Backlash over Georgia voting laws


Kennedy Mayo

Part of the restriction is to not allow food or drinks within 150 feet of polling places.

Kennedy Mayo, Staff Writer

New Georgia voting laws have sparked national outrage. Many activists, such as Stacy Abrams, have compared these policies with the discriminatory Jim Crow laws, which targeted Black voters. 

In the recent election, President Joe Biden won with 11,779 votes from Georgia. Many Republicans have since believed that the election was rigged and stolen by Democrats, but there is no substantial evidence to back their claims. 

Gov. Brian Kemp signed a bill on March 31 that will change Georgia’s election laws. It goes into effect on July 1 and will require that ballots be printed in black and white ink security paper, nonpartisan elections have special ballots, and more. 

Georgia lawmakers have received considerable backlash from large businesses and companies. Major corporations like the MLB have condemned the state’s new laws. In fact, the MLB announced that it will be moving its All-Star Game out of Georgia. 

Additionally, Coca-Cola CEO James Quincey called the new voting measures “unacceptable” and “a step backward,” while Delta CEO Ed Bastian said the bill “includes provisions that will make it harder for many underrepresented voters, particularly Black voters, to exercise their constitutional right to elect their representatives.”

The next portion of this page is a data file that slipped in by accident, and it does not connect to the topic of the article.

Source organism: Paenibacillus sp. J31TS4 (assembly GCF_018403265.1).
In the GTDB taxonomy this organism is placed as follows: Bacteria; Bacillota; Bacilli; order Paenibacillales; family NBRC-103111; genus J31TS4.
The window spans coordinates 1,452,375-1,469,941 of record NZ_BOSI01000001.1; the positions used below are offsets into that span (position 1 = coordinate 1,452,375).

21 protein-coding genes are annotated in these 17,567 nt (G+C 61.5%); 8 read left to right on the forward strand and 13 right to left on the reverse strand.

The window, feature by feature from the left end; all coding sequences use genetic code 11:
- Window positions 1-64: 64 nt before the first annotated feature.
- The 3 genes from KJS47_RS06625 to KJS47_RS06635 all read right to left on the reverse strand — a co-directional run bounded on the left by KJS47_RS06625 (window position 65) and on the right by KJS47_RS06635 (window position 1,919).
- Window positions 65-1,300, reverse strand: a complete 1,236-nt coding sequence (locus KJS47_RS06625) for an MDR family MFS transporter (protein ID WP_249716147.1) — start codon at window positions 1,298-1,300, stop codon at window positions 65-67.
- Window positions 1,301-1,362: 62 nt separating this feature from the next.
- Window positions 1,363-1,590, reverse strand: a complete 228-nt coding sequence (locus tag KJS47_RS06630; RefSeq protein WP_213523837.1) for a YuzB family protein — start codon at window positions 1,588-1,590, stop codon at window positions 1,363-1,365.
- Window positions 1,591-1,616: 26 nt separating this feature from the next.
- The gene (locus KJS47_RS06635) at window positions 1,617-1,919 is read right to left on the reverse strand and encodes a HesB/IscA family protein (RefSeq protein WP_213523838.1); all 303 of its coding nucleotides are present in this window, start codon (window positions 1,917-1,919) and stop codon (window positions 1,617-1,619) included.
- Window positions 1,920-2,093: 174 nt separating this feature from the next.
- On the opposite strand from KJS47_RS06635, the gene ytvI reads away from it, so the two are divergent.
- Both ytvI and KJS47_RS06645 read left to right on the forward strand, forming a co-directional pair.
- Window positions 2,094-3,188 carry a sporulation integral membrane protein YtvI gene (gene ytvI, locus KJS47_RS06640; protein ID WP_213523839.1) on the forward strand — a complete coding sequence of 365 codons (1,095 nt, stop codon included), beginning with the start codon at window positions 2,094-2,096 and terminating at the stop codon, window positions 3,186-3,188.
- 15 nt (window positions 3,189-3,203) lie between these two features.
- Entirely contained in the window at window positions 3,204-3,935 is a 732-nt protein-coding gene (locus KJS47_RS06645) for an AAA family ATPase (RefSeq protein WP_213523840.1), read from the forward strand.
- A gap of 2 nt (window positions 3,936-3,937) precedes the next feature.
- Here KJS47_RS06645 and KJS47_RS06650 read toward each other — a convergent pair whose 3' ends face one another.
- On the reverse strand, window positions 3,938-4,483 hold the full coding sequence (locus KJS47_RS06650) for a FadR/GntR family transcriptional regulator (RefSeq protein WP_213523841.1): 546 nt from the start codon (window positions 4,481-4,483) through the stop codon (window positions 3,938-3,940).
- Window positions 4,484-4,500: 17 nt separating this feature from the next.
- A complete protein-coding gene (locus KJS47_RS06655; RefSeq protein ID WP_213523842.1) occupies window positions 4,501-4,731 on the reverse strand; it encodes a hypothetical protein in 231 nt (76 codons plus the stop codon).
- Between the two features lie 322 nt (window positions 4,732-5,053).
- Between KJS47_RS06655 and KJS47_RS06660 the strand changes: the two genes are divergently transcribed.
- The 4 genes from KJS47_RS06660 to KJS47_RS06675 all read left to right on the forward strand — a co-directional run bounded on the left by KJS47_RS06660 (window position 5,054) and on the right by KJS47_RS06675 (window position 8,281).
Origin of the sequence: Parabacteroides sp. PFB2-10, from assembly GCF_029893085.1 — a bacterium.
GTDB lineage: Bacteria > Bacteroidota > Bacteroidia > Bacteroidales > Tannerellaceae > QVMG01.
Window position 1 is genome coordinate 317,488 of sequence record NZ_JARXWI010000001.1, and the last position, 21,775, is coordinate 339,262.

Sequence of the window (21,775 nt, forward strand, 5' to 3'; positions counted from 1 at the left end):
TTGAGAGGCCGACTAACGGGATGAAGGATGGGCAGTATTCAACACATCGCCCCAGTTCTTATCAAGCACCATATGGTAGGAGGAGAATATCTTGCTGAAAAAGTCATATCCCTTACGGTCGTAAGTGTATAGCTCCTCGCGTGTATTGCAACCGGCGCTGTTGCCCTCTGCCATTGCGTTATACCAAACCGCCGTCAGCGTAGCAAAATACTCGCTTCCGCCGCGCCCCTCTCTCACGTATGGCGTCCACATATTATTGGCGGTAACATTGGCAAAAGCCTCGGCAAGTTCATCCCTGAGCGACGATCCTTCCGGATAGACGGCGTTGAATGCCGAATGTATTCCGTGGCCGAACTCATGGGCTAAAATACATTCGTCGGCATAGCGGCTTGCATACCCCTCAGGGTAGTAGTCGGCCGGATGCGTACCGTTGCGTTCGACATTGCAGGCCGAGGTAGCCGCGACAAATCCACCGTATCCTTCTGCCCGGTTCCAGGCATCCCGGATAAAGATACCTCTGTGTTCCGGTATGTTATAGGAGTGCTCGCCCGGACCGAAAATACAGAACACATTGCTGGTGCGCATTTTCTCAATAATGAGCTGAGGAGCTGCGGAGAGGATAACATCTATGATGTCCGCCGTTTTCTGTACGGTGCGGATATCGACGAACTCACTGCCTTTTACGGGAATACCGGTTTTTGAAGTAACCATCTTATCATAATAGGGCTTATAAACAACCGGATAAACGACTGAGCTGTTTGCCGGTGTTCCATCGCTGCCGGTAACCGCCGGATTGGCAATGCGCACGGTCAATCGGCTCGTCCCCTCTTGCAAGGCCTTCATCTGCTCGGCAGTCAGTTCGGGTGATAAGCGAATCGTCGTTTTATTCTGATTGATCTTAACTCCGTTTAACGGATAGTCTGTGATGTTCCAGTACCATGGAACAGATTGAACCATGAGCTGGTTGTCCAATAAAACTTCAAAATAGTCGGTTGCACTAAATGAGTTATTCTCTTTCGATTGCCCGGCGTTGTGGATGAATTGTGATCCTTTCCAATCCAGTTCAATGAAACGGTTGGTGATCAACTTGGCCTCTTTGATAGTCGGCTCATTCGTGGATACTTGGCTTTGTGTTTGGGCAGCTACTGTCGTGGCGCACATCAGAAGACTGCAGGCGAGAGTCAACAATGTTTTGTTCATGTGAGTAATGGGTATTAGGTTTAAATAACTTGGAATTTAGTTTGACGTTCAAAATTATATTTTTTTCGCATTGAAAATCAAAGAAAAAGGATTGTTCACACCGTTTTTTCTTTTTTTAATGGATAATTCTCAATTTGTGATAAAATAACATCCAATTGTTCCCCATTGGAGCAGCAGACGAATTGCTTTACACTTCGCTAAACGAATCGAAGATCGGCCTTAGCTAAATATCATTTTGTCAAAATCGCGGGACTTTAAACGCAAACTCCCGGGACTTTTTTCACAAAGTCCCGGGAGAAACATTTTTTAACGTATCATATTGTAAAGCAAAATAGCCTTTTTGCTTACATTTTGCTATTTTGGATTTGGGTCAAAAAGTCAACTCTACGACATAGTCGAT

Not only are the MLB and Coca-Cola fighting back, but the NBA and Lebron James are demanding change as well. The Los Angeles Lakers founded “More Than a Vote,” which is an organization made to fight voter suppression. The mission of the movement is to interview players and spread the word about voting rights. 

On February 24, Lebron James tweeted that “We all need to continue to use our platform,” and “This last election won’t change anything if we don’t keep working.” 

The MLB, NBA, and Lebron James have continued to spread the word about voting rights and how much it could affect the next election. 

On November 3, 2020, Georgia’s first day of early voting, the state had thousands of voters waiting in line. However, because of new voting laws, the next elections might look a little different.